We started our journey around New Zealand on Southern island in Christchurch, where we landed. And we finished our journey on the south Island in Picton, where our ferry departed. In this post, let me group this non-alpine part of the New Zealand southern island trip together into a description. 🙂
Christchurch is the largest city on the South Island and is there since long time ago. However, it is built on a highly earthquake-prone terrain. The signs of the last big seismic activity were well visible at the time of our visit: most of the historic buildings, including the Christ Church Cathedral, are damaged to the point that they need to be supported by building support posts, and are of course not in use. In Christchurch, they even built a replacement cathedral, which some also call a cardboard cathedral – to hold the ceremonies and activities there until the old cathedral will be renovated.
But the city lives and looks into the future with optimism. Plans for renovation are in place and being executed throughout the city, using the modern earthquake-resistant building techniques.
One cool thing we didn’t take, but admired, is the Christchurch tramway – an old tram you can use to visit the city.
As trek-hungry as we were, and as interesting as Akaroa looked on the map, well – we had to head there from Christchurch. It’s close, and it seemed epic. And with a reason: a town with French settlers who still put French flags everywhere, and use French names for their shops and cafes, is situated in beautiful sounds (that’s how in New Zealand they call fiords, already from the time prior to when the word fiord became an international standard). We did a drive and a hike to one of the peaks above Akaroa and really enjoyed the scenic views – just as well as the drive to and from there was amazing.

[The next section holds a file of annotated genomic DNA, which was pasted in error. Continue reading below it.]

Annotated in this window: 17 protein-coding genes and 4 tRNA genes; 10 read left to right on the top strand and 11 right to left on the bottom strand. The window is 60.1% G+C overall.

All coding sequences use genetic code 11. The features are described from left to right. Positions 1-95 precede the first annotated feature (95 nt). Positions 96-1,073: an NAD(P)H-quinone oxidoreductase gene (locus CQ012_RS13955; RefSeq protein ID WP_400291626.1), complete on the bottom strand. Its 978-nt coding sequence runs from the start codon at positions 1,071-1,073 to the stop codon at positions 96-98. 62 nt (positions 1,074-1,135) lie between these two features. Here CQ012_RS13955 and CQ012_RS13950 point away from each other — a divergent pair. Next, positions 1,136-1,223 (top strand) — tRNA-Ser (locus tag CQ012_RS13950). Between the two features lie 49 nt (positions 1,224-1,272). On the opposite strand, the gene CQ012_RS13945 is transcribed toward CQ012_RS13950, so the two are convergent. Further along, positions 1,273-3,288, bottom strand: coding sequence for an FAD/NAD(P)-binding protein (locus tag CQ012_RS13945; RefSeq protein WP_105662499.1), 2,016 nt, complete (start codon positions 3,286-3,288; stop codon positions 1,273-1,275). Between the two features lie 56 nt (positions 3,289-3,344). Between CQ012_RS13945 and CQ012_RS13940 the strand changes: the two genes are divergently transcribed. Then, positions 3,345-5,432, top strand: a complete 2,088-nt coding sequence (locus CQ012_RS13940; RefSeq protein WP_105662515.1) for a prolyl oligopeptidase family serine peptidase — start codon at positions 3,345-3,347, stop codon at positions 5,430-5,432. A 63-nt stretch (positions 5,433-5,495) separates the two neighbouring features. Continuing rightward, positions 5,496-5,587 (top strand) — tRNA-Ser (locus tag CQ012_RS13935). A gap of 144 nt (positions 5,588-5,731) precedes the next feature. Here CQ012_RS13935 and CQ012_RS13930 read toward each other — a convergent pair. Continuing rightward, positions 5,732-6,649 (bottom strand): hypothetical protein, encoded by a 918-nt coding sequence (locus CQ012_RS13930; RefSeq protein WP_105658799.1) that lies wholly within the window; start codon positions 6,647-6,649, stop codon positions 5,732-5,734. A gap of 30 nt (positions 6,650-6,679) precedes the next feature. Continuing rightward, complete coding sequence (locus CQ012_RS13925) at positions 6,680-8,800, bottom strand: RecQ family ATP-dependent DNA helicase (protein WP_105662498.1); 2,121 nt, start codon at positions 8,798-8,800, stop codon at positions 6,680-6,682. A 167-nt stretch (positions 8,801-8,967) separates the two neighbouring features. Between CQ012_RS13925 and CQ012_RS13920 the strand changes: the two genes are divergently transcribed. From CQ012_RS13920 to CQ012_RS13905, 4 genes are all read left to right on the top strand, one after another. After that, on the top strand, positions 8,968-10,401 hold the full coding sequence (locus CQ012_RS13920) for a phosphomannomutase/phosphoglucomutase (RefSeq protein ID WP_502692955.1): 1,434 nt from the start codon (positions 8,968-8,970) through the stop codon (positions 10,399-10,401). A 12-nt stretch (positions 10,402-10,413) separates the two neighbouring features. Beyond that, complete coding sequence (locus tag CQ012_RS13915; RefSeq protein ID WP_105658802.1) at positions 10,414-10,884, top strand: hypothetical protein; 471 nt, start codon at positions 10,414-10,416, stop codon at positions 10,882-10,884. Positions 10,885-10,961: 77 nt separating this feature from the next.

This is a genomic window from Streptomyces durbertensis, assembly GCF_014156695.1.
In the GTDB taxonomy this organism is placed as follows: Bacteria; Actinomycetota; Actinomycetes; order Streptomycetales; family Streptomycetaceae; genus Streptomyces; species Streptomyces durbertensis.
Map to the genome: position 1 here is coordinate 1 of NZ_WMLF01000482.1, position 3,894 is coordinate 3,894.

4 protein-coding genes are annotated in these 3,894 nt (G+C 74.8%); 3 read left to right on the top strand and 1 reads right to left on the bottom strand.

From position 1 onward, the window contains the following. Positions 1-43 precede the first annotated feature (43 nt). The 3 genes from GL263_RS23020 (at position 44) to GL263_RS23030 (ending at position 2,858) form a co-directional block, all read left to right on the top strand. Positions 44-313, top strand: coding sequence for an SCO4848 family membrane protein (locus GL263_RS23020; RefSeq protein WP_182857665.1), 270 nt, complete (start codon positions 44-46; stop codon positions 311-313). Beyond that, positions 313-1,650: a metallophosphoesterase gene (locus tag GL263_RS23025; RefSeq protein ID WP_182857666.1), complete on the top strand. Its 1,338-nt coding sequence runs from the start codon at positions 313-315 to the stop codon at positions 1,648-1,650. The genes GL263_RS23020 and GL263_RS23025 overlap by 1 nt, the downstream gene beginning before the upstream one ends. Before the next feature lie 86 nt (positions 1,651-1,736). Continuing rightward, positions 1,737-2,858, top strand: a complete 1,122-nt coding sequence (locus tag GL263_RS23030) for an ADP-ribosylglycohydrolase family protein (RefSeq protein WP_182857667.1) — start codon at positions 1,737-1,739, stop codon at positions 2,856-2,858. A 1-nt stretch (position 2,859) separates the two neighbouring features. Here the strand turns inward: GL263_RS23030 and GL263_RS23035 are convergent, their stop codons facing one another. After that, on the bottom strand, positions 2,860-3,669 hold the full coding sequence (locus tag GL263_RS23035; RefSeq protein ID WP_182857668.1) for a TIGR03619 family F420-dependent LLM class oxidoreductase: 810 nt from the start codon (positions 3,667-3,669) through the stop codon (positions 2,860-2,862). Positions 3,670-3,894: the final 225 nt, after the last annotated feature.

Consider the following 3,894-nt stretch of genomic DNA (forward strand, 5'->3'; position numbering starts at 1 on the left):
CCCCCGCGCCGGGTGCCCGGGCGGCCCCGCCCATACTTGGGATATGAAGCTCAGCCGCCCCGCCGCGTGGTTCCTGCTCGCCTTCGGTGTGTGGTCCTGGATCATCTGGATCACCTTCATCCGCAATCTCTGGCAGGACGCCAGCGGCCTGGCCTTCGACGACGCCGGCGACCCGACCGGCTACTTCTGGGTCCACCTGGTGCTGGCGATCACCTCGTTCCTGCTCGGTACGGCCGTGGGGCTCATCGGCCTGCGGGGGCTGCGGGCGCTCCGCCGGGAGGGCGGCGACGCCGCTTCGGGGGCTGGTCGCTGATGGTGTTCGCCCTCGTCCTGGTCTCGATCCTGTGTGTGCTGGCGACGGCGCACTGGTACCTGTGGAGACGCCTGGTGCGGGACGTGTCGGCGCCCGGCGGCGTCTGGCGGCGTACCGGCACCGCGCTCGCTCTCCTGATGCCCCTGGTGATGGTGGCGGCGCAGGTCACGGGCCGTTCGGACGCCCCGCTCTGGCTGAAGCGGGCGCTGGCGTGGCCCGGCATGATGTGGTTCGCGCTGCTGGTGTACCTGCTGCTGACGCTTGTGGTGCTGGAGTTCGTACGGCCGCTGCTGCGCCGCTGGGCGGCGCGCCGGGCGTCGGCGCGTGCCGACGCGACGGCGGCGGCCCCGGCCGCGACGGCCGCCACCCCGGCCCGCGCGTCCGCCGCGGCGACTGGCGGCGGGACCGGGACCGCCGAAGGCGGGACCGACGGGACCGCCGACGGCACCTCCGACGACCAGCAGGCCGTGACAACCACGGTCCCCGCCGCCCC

From Akaroa, we headed towards the Alps. But let’s cover the rest of the northern part in this article:
Abel Tasman National park
Abel Tasman National park – and the Totaranui camping – are the must-visit places if you like golden beaches and hikes. There is a gravel road to the beautiful Totaranui campground, which is in the summer often / or usually / booked out – for a good reason. The beauty of the bay is stunning, and swimming or kayaking there is a pure joy.
Through the camp, also an Abel Tasman Track path leads to other similar, yet less crowded bays. And let me throw a hint here: some of them have small campings, accessible only by foot or kayak. Should you do it if you are an outdoor enthusiast? Definitely.
In the national park, there are otherwise many options for hikes of different difficulties, mountain baking, and trail running. We didn’t manage to ride a bike but enjoyed the other 2 activities there. This area truly is a small paradise.
A bit southwards from Abel Tasman, in the town of Kaiteriteri, where we slept for a night in a pleasant camping, there are plenty opportunities for mountain biking, due to the pedal accessible bike park. Great beach and nice vibe included. It’s a good stopover between Abel Tasman and Nelson.
Nelson area and city is known for its wines, so maybe I can stop the philosophy just there. Worth a visit as it’s based in a nice nature, but we did not do any outdoor activities there. We saw many people with mountain bikes, though, so if you are into mountain biking, add it to your bucket list. It is on ours, for the next visit with mountain bikes, already, too.
From Nelson, the path took us through Cable Bay, the bay in which New Zealand got its first telegraph connection with Australia – and from there to the US and the world – towards Picton, the city where we caught one of the most beautiful and scenic ferry rides on the world, a ferry to the North Island of New Zealand.
Pin for later…
Matic is tech startup guy who loves to spend time outside. In his free time he is an true outdoor freak – he tends to surf, run and ride a mountain bike, and in the winter time just loves powder skiing and snowboarding. Matic also loves to travel, often has to because of work, and even more often because he wants to 🙂